By Garland Pollard
Richfood was, for most of the 20th century, the dominant grocery name in Virginia; its dairy complex along I-95 in Richmond promoted ubiquitous Richfood milk to anyone driving up and down the East Coast.
A friend in Richmond tells me that the brand will be replaced by another store brand called “My Essentials.” If this is true, it is perhaps as lame, bland and generic a brand name as you could think up.
Richfood was and is a strong brand, and it has enormous goodwill. It works descriptively (food that rich people buy) but then it also has a geographic appeal in the mid-Atlantic, as Richmond was always the center of good retailing. The Richfood stores were a strong system; and always associated with healthy food and clean stores.
It’s ironic that the Richfood brand is apparently being diminished when other regional food and grocery brands like Duke’s Mayonnaise are suddenly fashionable and hip because of their Southern roots. But Supervalu seems incredibly poorly run; their stock is down around $5 a share from a high of $46 in 2007, so it is no surprise they don’t get what they have with Richfood.
Richfood had its roots during the Depression in 1935 as Richmond Food Stores, a group of independent groceries that purchased cooperatively. Across Virginia (and later the mid-Atlantic) Richfood stores were known for their quality merchandise, reasonable prices and local spin. In the 1950s, they introduced the private label Richfood brand; in 1956 all sorts of products began appearing under the Richfood brands. In 1958, they filed for Richfood as a brand for food distribution.
There are over a dozen separate registrations for the Richfood brand across hundreds of product categories. The USPTO says some registrations of this brand have been cancelled as of February 2011, though other trademark registrations for the brand still show as being “live.”
Ukrop’s in Richmond grew out of Richfood, as did my father’s favorite grocery store, the Tri-Star in Kilmarnock, Virginia. Richfood at one time was so well run that many great grocery companies (Giant, A&P, Safeway, Winn-Dixie) were pretty much run out of much of Virginia. I remember Jim Ukrop of the late Ukrop’s saying that it was the buying power of Richfood that enabled his company to grow and compete with national retailers.
In 1999, Supervalu bought Richfood Holdings, the Richmond, Virginia-based grocery wholesaler. When Supervalu purchased Richfood, they bought one of the great Southern grocery names, and seemed to want to keep the brand. In these last dozen years, Supervalu has kept the Richfood name as a store brand, though the “Richfood” moniker no longer appears on stores.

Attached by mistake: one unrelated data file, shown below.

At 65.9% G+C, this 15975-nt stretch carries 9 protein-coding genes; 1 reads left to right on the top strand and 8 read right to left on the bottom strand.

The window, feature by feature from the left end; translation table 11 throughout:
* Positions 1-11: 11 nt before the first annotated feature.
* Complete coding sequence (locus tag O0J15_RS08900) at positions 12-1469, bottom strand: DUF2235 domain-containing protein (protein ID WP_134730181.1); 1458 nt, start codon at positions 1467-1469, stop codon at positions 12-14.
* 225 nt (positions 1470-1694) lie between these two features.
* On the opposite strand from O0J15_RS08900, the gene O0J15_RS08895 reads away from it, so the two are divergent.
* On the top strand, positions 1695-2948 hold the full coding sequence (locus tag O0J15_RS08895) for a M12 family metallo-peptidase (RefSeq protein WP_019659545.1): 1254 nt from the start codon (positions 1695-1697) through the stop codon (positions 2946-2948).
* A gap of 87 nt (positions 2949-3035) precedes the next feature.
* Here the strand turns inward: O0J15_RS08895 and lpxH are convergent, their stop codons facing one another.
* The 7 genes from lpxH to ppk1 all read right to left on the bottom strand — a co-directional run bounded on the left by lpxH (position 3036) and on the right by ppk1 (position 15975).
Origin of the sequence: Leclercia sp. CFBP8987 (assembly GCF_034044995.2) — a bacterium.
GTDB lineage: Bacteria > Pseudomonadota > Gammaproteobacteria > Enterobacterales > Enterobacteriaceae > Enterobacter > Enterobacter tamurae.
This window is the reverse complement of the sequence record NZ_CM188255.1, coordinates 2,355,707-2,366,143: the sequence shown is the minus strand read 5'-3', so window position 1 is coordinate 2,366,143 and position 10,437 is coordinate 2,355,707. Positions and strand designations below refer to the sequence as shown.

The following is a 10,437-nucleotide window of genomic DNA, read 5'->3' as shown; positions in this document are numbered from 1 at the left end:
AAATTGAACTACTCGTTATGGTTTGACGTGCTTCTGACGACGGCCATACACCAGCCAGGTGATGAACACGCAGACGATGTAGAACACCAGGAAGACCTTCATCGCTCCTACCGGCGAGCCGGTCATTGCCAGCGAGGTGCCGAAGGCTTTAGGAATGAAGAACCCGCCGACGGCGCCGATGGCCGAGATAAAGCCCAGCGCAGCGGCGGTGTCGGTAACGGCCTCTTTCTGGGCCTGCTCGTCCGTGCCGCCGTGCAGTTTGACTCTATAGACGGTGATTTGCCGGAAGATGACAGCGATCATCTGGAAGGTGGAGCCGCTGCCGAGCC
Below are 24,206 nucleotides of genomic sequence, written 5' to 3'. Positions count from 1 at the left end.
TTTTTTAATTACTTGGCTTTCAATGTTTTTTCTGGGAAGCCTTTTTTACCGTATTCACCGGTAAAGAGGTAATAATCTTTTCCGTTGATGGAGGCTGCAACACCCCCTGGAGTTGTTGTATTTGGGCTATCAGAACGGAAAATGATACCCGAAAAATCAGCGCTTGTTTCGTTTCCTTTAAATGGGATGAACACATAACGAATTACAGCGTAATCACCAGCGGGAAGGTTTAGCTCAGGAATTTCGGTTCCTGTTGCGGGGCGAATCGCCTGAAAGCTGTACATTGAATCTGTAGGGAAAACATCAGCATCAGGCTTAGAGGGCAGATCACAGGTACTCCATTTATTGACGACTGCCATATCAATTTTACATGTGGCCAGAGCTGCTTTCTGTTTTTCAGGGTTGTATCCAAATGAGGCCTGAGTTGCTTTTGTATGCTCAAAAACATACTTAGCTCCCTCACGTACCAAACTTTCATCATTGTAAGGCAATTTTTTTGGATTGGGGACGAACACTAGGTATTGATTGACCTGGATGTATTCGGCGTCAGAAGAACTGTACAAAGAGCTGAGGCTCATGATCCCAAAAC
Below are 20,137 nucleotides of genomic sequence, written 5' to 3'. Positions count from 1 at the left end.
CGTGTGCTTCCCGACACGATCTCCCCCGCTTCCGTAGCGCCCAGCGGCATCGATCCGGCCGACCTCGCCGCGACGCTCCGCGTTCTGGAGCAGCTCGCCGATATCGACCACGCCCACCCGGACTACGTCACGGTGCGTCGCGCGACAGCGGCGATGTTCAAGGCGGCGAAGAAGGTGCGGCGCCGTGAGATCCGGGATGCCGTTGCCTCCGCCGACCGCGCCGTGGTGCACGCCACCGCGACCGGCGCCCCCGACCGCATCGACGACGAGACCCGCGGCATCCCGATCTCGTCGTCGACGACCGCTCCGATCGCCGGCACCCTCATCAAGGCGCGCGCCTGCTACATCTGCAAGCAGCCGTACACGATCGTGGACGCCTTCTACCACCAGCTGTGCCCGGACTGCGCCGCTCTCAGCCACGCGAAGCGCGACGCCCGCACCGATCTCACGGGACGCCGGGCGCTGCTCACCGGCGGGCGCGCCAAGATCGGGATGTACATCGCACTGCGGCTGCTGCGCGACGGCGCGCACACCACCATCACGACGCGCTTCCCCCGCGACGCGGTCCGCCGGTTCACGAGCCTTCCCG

Of course, Richfood wasn’t the only wholesaler of note in Virginia; Camellia of Norfolk had its own network of grocery stores; they sold to grocers like Be-Lo. There were also I.G.A. Foodliners and I am sure some other wholesale groups.
Pictured here is one of the smaller Richfood markets, namely Grubbs Super Market. It was one of the first businesses I wrote about in November, 1995 as a 20-year-old writer in Richmond at Style Weekly. Grubbs was one of the many Richfood markets, and it had the familiar six-sided Richfood logo on the front. (Notice the logo is just above a K-car. How 1985!)
Grubbs was at 4801 Williamsburg Road in Fulton Bottom, a section of Richmond near the James River. While the store had survived, the neighborhood had not. It had been bulldozed by Richmond, Virginia’s Stalinistic urban renewal programs. At the store, I interviewed Clayson Kenneth Grubbs and his elegant wife, Virginia. They ran a simple but well-run grocery; because the neighborhood around it had been bulldozed in the name of progress, they delivered across the city, and had found a niche.
The store had opened in 1935 as Eggleston & Grubbs, but when Eggleston died, it simply became Grubbs. Grubbs was hanging on, not so much because he needed to, but because he had a few employees, including Thomas J. Powell, Charles Hockaday, butcher Russell Breeden and deliveryman Robert Sweeney, and they needed work.
What I did not add in the story was what he told me privately. I should have printed it, but I think it would have upset Mr. & Mrs. Grubbs too much. When I interviewed them, they told me about how the neighborhood had been bulldozed by the housing authority, and how they were now forced to be tenants of the Richmond Redevelopment and Housing Authority, when their store was taken by eminent domain. I will never forget what they told me.
“You think you live in the United States. It’s no different than the Soviet Union.”
What was even worse was the neighborhood was never replaced in their lifetime; they were surrounded by empty fields. The store eventually closed. And now all memory of Richfood might just be gone, too.
- Want to learn more about Richfood’s history, including a timeline? See the Food-a-Rama site.
Got memories of Richfood? Leave them below in the comments section.